Teaching Family Policy – Definitions & Dimensions
Students and faculty alike often struggle with what “family policy” is and what it is not. Denise Skinner of the University of Wisconsin-Stout details below definitions that she uses to help students understand what is within and outside the parameters of the field.
What is “FAMILY POLICY?”
- Public Policy
- Family policy is fundamentally concerned about the family as the basic social institution
Family Policy as:
- A perspective – for understanding and thinking about the actions of government and consequences of these actions for families
- A process – of collective decision making
- A field of activity – the wide range of family-related programs that result from policymaking (e.g. family preservation, family and medical leave, income supports)
Types of Family Policy
- Explicit – those policies in which the consequences for families are deliberately structured
- Implicit – those that have nonfamilial objectives but which nonetheless affect families
Explicit Family Policy is directed at:
- Family Composition: Childbirth, marriage, divorce, adoption, foster care
- Economic Support: Families’ abilities to provide for their dependents’ basic needs (food, shelter, health and clothing)
- Development of Children: Parents’ ability to nurture, rear, educate children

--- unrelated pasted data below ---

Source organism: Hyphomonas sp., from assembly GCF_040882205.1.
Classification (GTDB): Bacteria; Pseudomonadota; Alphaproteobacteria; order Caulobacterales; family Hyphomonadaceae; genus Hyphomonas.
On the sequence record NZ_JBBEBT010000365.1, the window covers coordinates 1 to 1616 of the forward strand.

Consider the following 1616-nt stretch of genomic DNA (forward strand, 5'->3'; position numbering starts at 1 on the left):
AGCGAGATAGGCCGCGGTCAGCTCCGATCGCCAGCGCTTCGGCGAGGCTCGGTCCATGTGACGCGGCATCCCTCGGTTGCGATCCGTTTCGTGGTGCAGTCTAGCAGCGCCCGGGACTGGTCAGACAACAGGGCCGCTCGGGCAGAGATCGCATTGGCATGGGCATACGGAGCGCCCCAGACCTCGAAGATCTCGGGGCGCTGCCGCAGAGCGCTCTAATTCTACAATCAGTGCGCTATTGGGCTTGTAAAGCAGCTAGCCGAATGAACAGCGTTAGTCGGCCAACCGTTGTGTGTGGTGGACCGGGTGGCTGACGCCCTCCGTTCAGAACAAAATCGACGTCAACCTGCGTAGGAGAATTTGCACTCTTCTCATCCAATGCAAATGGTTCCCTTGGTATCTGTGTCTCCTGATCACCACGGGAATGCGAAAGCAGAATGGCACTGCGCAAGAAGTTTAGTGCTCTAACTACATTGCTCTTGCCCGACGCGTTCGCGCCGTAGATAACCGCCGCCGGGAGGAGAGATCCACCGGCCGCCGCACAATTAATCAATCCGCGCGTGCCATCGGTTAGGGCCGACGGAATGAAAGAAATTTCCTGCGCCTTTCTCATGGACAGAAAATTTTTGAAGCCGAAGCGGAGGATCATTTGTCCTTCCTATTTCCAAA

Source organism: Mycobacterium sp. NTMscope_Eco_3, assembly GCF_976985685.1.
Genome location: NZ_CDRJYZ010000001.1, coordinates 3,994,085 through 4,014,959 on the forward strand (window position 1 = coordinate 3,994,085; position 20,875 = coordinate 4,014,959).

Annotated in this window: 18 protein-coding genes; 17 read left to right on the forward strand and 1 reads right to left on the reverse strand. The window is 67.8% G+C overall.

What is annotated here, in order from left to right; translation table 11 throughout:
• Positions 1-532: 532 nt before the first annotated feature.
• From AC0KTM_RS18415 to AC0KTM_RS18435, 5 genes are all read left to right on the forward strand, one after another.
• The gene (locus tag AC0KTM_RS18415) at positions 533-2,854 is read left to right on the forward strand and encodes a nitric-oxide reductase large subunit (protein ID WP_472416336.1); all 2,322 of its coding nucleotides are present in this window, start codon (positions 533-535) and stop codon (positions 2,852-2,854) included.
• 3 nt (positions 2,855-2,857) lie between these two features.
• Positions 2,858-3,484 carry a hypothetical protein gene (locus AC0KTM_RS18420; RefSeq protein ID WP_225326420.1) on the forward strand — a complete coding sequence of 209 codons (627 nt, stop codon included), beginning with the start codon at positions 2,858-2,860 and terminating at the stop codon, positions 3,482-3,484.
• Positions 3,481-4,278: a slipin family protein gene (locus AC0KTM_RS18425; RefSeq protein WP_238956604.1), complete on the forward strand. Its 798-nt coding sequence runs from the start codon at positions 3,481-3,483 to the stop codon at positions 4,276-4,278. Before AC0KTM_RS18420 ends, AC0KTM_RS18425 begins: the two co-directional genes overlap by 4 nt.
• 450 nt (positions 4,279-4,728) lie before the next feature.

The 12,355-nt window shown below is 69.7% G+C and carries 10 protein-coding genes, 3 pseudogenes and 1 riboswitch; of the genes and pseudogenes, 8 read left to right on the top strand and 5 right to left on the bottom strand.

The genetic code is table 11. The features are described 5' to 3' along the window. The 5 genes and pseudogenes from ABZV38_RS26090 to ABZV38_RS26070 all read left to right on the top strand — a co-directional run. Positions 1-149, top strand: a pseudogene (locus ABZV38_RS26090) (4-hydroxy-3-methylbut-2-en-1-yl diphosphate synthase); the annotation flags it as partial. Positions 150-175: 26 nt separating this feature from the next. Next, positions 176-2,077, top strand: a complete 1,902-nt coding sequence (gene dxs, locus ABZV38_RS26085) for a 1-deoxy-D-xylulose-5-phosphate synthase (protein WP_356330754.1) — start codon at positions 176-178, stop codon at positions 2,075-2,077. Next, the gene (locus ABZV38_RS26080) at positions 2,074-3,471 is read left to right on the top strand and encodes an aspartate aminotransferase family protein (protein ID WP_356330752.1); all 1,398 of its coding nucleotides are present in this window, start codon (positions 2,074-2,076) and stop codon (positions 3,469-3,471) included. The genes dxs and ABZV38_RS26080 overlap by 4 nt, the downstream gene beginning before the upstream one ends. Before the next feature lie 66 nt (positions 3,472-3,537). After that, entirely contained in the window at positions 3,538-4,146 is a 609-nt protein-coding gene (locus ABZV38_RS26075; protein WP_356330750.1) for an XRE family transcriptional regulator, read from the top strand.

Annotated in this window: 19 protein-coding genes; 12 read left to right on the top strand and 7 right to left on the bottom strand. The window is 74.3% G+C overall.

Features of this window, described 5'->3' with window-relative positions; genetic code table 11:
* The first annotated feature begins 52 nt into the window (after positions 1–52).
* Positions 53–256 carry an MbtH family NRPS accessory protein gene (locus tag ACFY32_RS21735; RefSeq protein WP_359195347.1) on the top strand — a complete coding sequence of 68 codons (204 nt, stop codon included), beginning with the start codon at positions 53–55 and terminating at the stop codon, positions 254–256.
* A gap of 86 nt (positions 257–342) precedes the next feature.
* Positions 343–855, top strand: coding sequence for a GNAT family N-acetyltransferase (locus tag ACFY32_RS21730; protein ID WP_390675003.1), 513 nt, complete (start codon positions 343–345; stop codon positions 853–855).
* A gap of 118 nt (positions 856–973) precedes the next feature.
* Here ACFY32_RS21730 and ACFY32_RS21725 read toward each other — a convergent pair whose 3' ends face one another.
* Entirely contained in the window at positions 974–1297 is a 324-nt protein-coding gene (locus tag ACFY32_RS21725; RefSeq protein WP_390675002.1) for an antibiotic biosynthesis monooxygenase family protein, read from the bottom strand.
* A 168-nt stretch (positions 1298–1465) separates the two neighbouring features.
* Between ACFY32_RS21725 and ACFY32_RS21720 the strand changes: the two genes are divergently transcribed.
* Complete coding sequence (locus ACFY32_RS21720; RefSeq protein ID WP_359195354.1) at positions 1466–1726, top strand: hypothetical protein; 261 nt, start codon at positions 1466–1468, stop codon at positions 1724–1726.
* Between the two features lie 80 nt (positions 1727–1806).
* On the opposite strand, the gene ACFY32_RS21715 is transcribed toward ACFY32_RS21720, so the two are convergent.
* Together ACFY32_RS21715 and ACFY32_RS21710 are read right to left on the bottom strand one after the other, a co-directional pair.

- Family Care: Families’ ability to care for members and relatives who are chronically ill, frail, or have disabilities
- Partner Relationships: Families’ ability to foster and maintain committed, stable partner relationships
- Level of Government
Local (county, city, school board)
- Branch of Government
Dimensions of Family Policy
- Policy to maintain the status quo or as a force of change?
- Policies for family groups and systems for individuals?
- Policies that see the family (children) as a public or private institution?
- Policies that are targeted or universal?
- Policies at the macro-level (economic support, housing, etc.) or micro-level (care giving, nurturing)?
- Policies that promote treatment strategies or preventive ones?
- Policy at the federal, state and/or local level?
Eshleman, R. (1991). The family: An introduction. Boston: Allyn & Bacon.
Jacob, F. & Davies, M. (1994). More than kissing babies? Current child and family policy in the United States. Westport, CT: Auburn House
Minnesota Coalition for Family Policy (1999). What is family policy. St. Paul, MN: Author.
Zimmerman, S. (1988). Understanding family policy: Theoretical approaches. Newberry Park, CA: Sage.
Zimmerman, S. (1992). Family policies and family well-being: The role of political culture. Newberry Park, CA: Sage.